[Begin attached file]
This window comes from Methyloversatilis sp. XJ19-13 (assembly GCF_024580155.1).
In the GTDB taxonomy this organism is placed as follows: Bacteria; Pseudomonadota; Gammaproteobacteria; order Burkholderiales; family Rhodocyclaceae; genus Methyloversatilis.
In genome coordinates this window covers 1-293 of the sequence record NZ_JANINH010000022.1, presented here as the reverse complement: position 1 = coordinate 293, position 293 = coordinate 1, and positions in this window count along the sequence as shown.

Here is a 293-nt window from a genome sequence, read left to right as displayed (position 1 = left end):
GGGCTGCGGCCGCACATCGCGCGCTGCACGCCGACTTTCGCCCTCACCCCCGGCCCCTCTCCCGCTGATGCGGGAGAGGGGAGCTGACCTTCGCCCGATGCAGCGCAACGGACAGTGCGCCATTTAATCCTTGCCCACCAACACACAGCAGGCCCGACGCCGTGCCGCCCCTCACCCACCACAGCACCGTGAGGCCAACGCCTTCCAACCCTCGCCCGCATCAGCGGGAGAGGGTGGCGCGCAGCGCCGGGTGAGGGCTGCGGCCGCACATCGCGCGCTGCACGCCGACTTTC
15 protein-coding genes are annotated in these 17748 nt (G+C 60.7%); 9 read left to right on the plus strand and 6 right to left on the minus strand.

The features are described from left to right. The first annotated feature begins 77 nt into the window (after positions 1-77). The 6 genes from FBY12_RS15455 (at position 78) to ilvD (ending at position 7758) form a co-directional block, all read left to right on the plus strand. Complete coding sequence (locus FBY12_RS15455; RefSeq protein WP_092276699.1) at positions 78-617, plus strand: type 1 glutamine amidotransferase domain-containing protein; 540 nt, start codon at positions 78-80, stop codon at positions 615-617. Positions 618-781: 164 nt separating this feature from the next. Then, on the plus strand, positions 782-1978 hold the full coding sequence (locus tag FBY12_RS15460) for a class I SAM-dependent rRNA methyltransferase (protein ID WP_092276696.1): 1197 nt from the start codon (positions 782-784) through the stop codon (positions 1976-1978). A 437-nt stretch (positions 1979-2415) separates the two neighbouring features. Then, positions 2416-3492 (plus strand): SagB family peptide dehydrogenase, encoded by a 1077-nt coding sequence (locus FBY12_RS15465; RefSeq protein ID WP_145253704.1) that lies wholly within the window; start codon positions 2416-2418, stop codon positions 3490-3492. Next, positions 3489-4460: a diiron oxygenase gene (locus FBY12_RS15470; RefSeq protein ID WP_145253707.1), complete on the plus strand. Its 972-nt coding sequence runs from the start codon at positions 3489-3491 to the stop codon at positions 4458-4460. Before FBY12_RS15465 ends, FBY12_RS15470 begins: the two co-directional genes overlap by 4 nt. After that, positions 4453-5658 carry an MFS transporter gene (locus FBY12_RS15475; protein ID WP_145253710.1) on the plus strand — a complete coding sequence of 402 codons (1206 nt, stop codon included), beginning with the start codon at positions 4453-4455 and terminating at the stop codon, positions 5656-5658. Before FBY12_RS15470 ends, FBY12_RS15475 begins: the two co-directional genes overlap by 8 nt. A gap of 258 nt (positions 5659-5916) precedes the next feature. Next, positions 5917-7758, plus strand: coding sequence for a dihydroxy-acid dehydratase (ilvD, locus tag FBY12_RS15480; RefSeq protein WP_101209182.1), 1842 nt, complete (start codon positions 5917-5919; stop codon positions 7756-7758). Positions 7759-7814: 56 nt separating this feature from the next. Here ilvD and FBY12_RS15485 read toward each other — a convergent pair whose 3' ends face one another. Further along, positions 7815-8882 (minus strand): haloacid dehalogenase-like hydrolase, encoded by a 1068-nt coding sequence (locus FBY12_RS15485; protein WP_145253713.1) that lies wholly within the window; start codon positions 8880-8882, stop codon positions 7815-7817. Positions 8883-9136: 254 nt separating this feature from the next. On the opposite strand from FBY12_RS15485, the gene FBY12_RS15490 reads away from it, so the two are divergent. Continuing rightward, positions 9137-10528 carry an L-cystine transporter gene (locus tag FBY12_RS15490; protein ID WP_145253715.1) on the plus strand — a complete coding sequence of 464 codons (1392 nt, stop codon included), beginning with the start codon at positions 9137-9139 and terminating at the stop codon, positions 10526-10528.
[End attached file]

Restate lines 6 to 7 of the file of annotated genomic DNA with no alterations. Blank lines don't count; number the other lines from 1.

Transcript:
15 protein-coding genes are annotated in these 17748 nt (G+C 60.7%); 9 read left to right on the plus strand and 6 right to left on the minus strand.

The features are described from left to right. The first annotated feature begins 77 nt into the window (after positions 1-77). The 6 genes from FBY12_RS15455 (at position 78) to ilvD (ending at position 7758) form a co-directional block, all read left to right on the plus strand. Complete coding sequence (locus FBY12_RS15455; RefSeq protein WP_092276699.1) at positions 78-617, plus strand: type 1 glutamine amidotransferase domain-containing protein; 540 nt, start codon at positions 78-80, stop codon at positions 615-617. Positions 618-781: 164 nt separating this feature from the next. Then, on the plus strand, positions 782-1978 hold the full coding sequence (locus tag FBY12_RS15460) for a class I SAM-dependent rRNA methyltransferase (protein ID WP_092276696.1): 1197 nt from the start codon (positions 782-784) through the stop codon (positions 1976-1978). A 437-nt stretch (positions 1979-2415) separates the two neighbouring features. Then, positions 2416-3492 (plus strand): SagB family peptide dehydrogenase, encoded by a 1077-nt coding sequence (locus FBY12_RS15465; RefSeq protein ID WP_145253704.1) that lies wholly within the window; start codon positions 2416-2418, stop codon positions 3490-3492. Next, positions 3489-4460: a diiron oxygenase gene (locus FBY12_RS15470; RefSeq protein ID WP_145253707.1), complete on the plus strand. Its 972-nt coding sequence runs from the start codon at positions 3489-3491 to the stop codon at positions 4458-4460. Before FBY12_RS15465 ends, FBY12_RS15470 begins: the two co-directional genes overlap by 4 nt. After that, positions 4453-5658 carry an MFS transporter gene (locus FBY12_RS15475; protein ID WP_145253710.1) on the plus strand — a complete coding sequence of 402 codons (1206 nt, stop codon included), beginning with the start codon at positions 4453-4455 and terminating at the stop codon, positions 5656-5658. Before FBY12_RS15470 ends, FBY12_RS15475 begins: the two co-directional genes overlap by 8 nt. A gap of 258 nt (positions 5659-5916) precedes the next feature. Next, positions 5917-7758, plus strand: coding sequence for a dihydroxy-acid dehydratase (ilvD, locus tag FBY12_RS15480; RefSeq protein WP_101209182.1), 1842 nt, complete (start codon positions 5917-5919; stop codon positions 7756-7758). Positions 7759-7814: 56 nt separating this feature from the next. Here ilvD and FBY12_RS15485 read toward each other — a convergent pair whose 3' ends face one another. Further along, positions 7815-8882 (minus strand): haloacid dehalogenase-like hydrolase, encoded by a 1068-nt coding sequence (locus FBY12_RS15485; protein WP_145253713.1) that lies wholly within the window; start codon positions 8880-8882, stop codon positions 7815-7817. Positions 8883-9136: 254 nt separating this feature from the next. On the opposite strand from FBY12_RS15485, the gene FBY12_RS15490 reads away from it, so the two are divergent. Continuing rightward, positions 9137-10528 carry an L-cystine transporter gene (locus tag FBY12_RS15490; protein ID WP_145253715.1) on the plus strand — a complete coding sequence of 464 codons (1392 nt, stop codon included), beginning with the start codon at positions 9137-9139 and terminating at the stop codon, positions 10526-10528.